Software developers regularly explore for undiscovered flaws and, when they do, release a code fix (also known as a “patch”) to address them. A software weakness, on the other hand, that has not yet been identified by the vendor is known as a zero-day attack.


A Zero-Day Attack: What Is It?


A software vulnerability that is exploited by attackers before the vendor is made aware of it is known as a zero-day (or 0-day) attack. As there is currently no patch available, attackers can easily take advantage of the flaw since there are no safeguards in place. As a result, zero-day vulnerabilities pose a serious security risk.

After an attacker discovers a zero-day vulnerability, they require a delivery method to compromise the system. A socially engineered email or other message, which appears to be from a trusted or legitimate correspondent but is actually from an attacker, is frequently used as the delivery method. The message aims to persuade the user to take a specific action, such as opening a file or going to a malicious website, which will unintentionally activate the exploit.


What Are Zero-Day Exploits and Why Are They Dangerous?


An attack on a system using a zero-day vulnerability is known as a zero-day exploit. These exploits are particularly risky since they have a higher chance of success than assaults on known flaws. When a vulnerability is made public on day zero, businesses do not yet have time to patch it, which makes an attack conceivable.

The fact that certain sophisticated cybercriminal organisations deploy zero-day exploits strategically makes them much riskier. Some firms save zero-day exploits for high-value targets including government agencies, financial institutions, and healthcare facilities. This can lengthen the duration of the attack and decrease the likelihood that the victim will find a vulnerability.


A common zero-day attack goes like this:

1. Attackers look through the code or experiment with well-known programs in search of vulnerabilities. Moreover, they could purchase weaknesses on the black market.

2. Attackers write exploit code, such as malicious software or other technical tools, to take advantage of the vulnerability.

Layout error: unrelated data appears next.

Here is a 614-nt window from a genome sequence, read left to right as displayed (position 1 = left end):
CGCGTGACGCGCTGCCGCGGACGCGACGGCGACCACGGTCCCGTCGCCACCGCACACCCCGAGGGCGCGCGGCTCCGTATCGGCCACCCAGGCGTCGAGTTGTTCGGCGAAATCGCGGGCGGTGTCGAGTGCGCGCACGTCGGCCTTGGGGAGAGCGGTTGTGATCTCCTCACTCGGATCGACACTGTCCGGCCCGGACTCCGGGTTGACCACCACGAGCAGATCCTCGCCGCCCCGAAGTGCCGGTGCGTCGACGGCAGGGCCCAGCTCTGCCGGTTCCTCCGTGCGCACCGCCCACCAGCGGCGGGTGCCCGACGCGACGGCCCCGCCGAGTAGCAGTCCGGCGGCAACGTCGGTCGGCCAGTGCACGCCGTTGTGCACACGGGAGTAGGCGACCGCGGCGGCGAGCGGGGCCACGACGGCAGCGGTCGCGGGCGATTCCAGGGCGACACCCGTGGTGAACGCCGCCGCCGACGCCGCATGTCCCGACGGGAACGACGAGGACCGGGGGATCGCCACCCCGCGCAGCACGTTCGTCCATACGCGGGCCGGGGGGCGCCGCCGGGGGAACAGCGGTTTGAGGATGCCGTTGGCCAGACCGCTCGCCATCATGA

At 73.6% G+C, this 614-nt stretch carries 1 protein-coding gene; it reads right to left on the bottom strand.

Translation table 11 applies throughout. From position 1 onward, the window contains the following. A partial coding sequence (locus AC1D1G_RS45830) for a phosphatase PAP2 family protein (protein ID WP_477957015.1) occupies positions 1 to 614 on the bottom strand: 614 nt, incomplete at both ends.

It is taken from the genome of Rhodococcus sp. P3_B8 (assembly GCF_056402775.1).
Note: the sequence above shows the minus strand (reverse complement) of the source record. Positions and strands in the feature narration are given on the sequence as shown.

3. Attackers can employ automated scanners, bots, and other techniques to find systems that are vulnerable by searching for systems that are affected by the vulnerability.

4. Preparing the attack: Before launching a targeted attack against a particular company, attackers may conduct extensive reconnaissance to determine the best technique to compromise the weak point in the system. Attackers generally utilize bots or extensive phishing operations in non-targeted attacks to try to access as many weak systems as they can.

5. An attacker enters through the perimeter defenses of an organization or personal device.

6. Launch of a zero-day exploit now allows attackers to remotely execute code on the infected machine.


Attackers can fall into a number of groups depending on how they plan and execute zero-day attacks:

  • Cybercriminals– are hackers whose main motivation is frequently monetary.
  • Hacktivists-assailants driven by an ideology—typically want their attacks to be widely prominent so that others will support them in their cause.
  • Corporate espionage-attackers that want to steal confidential information from other companies.
  • Cyberwarfare-in recent years, nation states and national security agencies have frequently used cyberthreats against the infrastructure of other countries or critical infrastructure groups within those countries.


The Difference Between Targeted and Non-Targeted Zero-Day Attacks


Targeted zero-day attacks are carried out against high-profile targets, including senior personnel who have privileged access to company systems, access to sensitive data, intellectual property, or financial assets, huge corporations, and government or public institutions.

Non-targeted zero-day attacks often target numerous residential or commercial users who make use of a weak system, like an operating system or browser. The attacker’s objective is frequently to hack these computers and utilize them to create sizable botnets. Using the EternalBlue vulnerability in the Windows SMB file protocol, the WannaCry assault recently compromised over 200,000 devices in a single day. Hardware, firmware, and Internet of Things can all be the subject of untargeted attacks (IoT).


Zero-Day Attacks Examples:

1. Stuxnet